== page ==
In 1899 the eminent Holbrook Curtis,1 confronted with a patient suffering from what was then called rhinedema, prescribed twenty-eight Sandow gymnastic exercises for him on rising and before eating dinner, and a walk of 10 blocks (presumably New York blocks) after breakfast and after luncheon, with an increase of a block a day up to an unspecified limit. Not content with this rigorous regimen, he further advocated a rectal sitz douche for the colon night and morning with 4 quarts of water. (An apparatus for this purpose once manufactured in Maine bore the euphonious title of the cascade enema bag.) All this treatment was said to be good for the portal circulation. In the light of the present extensive knowledge of allergic rhinitis and the increasingly rational treatment of it, modern physicians are inclined to smile at this homely prescription and tolerantly to condone its lack of scientific foundation and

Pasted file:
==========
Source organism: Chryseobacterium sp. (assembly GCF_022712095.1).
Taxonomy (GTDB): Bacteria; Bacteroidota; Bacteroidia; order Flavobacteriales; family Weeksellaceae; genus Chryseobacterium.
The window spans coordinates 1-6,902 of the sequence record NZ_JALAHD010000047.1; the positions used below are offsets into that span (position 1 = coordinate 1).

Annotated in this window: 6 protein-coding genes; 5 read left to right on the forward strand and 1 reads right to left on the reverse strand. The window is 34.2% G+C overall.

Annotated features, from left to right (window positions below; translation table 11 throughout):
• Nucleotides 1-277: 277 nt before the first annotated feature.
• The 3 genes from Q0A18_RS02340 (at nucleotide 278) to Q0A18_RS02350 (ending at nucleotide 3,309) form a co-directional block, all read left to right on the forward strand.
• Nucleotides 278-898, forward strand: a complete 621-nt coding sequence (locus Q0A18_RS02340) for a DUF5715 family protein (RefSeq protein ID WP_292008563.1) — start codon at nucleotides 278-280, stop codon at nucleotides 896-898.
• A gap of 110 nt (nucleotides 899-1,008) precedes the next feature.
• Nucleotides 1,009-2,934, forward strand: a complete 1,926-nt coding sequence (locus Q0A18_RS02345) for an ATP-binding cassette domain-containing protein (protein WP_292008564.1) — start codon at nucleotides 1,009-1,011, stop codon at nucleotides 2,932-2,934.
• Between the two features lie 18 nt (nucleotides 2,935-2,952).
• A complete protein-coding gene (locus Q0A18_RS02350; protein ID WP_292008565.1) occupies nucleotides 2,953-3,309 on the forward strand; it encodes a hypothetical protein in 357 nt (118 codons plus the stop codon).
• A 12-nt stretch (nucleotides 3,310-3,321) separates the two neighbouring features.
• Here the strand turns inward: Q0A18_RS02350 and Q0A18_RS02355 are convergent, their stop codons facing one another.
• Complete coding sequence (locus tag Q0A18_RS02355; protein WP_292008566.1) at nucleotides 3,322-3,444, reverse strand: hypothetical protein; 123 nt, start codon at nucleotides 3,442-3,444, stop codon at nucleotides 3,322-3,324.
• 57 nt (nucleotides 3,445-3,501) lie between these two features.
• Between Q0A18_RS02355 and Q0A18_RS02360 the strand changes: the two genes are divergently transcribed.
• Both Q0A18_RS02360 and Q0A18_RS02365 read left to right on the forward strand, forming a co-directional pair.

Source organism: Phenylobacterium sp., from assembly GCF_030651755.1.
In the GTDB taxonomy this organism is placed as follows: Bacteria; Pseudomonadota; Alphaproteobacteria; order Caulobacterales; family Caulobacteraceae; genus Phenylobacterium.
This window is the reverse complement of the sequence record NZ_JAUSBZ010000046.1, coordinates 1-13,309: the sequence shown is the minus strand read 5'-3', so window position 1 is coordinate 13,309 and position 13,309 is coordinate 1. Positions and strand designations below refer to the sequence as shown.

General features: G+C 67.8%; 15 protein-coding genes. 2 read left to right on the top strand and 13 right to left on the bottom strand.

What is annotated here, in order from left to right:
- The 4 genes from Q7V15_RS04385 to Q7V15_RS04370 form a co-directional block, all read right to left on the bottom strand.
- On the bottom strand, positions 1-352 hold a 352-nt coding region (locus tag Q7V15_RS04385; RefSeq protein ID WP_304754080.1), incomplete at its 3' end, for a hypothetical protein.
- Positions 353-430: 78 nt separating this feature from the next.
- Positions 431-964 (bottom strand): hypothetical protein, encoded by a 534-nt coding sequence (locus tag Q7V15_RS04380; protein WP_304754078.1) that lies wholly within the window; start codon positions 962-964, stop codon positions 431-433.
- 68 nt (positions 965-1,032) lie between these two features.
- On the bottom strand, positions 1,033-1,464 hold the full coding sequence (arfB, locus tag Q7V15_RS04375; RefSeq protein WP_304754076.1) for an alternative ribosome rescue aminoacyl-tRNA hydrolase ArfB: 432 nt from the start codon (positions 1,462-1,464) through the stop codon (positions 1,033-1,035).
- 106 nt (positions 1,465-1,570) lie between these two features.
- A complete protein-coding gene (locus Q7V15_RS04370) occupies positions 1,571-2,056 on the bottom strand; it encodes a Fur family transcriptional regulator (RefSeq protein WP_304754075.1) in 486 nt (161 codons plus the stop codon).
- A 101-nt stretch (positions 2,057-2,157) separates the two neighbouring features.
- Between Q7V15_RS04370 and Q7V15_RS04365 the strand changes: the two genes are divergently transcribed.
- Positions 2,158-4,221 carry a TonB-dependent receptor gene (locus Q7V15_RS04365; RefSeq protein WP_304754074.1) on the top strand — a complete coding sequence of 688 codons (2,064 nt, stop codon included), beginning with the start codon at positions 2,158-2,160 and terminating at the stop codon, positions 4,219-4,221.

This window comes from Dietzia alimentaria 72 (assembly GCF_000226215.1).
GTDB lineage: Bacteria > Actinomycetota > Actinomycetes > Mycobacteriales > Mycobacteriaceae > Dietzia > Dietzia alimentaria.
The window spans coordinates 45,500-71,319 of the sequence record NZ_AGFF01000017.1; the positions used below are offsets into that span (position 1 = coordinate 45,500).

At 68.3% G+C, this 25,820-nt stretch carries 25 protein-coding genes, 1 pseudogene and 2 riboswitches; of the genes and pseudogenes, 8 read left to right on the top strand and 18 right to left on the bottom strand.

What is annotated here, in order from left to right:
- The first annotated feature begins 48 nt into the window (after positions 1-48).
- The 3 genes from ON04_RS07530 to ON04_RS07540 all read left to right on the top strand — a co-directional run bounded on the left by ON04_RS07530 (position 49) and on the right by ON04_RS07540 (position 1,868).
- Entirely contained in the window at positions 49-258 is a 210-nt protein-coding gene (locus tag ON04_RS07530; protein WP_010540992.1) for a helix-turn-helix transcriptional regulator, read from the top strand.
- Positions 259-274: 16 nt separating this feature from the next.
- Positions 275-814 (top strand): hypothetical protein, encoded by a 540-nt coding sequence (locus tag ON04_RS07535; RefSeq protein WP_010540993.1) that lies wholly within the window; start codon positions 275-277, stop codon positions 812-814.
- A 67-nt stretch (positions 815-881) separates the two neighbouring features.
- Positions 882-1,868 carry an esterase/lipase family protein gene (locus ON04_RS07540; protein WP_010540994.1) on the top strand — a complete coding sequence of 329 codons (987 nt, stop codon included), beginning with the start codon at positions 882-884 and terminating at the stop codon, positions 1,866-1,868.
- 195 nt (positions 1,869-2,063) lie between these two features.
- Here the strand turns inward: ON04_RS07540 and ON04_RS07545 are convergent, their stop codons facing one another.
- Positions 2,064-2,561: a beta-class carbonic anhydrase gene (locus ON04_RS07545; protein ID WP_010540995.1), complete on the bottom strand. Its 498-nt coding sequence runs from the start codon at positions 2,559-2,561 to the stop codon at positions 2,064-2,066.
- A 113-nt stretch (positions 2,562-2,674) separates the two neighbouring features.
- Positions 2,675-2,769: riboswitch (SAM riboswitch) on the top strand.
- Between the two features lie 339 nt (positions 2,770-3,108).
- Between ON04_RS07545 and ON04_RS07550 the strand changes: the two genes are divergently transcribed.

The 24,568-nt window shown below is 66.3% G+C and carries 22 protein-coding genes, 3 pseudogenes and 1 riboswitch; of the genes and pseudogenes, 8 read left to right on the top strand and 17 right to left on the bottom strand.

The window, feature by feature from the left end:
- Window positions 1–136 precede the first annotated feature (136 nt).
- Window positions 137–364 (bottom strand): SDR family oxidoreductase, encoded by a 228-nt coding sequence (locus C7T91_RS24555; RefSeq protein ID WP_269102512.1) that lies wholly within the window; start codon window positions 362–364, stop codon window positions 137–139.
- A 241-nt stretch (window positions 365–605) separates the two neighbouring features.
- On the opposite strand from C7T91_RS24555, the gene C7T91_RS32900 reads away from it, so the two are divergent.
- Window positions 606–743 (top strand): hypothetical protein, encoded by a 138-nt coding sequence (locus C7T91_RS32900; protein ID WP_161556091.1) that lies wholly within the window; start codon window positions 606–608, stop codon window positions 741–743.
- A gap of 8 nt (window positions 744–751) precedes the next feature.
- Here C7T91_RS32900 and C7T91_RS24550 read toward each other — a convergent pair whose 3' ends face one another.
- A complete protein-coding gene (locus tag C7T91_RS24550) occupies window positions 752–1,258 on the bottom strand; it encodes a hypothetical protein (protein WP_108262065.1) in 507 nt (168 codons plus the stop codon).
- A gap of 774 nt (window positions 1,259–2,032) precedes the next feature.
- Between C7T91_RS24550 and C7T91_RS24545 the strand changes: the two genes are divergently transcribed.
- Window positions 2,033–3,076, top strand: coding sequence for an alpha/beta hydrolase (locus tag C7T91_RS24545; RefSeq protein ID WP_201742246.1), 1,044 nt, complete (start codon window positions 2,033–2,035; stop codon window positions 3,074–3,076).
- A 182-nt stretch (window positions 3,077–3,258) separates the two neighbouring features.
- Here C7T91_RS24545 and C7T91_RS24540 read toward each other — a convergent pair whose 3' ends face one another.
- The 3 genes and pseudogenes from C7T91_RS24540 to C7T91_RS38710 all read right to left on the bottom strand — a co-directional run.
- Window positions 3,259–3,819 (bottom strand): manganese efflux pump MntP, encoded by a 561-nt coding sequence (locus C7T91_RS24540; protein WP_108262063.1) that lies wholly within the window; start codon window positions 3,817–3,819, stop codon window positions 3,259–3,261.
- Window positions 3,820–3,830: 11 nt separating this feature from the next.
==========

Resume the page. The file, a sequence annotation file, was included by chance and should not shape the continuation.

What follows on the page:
RICHARDS L. FOUR DECADES OF NASAL ALLERGY. Arch Otolaryngol. 1944;39(6):465–469. doi:10.1001/archotol.1944.00680010482001
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